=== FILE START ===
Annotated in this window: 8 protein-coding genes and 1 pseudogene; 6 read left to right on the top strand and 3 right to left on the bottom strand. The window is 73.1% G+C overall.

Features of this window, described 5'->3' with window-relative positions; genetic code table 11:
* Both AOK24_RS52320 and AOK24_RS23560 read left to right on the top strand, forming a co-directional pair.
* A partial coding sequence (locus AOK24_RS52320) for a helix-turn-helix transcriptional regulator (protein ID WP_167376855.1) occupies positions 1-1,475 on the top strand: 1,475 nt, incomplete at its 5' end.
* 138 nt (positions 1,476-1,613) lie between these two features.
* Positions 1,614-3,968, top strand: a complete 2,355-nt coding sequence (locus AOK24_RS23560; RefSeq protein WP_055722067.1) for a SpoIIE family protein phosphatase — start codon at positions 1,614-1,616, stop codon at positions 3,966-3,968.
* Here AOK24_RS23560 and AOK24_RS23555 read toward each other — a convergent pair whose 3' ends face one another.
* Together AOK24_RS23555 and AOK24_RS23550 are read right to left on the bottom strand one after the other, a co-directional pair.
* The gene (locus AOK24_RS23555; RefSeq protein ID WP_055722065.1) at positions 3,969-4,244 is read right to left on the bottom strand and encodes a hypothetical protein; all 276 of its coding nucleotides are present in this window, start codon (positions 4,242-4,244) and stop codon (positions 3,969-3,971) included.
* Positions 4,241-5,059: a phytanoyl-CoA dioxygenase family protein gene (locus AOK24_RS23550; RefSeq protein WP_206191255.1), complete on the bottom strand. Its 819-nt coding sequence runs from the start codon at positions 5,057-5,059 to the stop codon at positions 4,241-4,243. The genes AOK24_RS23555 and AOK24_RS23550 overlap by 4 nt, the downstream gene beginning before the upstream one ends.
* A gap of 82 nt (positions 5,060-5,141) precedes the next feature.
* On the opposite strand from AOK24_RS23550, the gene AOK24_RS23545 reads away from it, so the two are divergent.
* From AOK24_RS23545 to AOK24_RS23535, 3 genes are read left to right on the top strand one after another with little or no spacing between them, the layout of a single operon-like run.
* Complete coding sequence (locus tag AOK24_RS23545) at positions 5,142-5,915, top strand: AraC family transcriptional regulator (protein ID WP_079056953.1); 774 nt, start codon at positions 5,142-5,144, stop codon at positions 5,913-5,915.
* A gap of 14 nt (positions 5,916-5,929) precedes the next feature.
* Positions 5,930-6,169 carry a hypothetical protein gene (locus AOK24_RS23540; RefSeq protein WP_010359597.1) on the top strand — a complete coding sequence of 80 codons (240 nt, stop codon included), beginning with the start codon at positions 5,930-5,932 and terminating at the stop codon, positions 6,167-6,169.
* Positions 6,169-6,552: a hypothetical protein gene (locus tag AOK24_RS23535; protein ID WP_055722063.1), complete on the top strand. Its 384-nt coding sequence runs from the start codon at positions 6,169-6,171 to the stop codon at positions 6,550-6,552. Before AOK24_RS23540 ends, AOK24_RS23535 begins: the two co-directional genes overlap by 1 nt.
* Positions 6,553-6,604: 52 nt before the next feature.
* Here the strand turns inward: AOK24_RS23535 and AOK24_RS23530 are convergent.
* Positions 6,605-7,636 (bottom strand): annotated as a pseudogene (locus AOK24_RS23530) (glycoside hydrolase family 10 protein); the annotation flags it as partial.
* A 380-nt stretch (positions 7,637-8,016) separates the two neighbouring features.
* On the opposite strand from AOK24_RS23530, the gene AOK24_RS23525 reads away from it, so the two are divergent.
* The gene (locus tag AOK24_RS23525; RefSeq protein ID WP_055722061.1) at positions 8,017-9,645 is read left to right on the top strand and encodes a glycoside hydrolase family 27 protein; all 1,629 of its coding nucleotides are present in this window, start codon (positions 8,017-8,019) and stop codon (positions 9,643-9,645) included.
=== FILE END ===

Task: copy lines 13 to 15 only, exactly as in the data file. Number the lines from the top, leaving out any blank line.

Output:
* From AOK24_RS23545 to AOK24_RS23535, 3 genes are read left to right on the top strand one after another with little or no spacing between them, the layout of a single operon-like run.
* Complete coding sequence (locus tag AOK24_RS23545) at positions 5,142-5,915, top strand: AraC family transcriptional regulator (protein ID WP_079056953.1); 774 nt, start codon at positions 5,142-5,144, stop codon at positions 5,913-5,915.
* A gap of 14 nt (positions 5,916-5,929) precedes the next feature.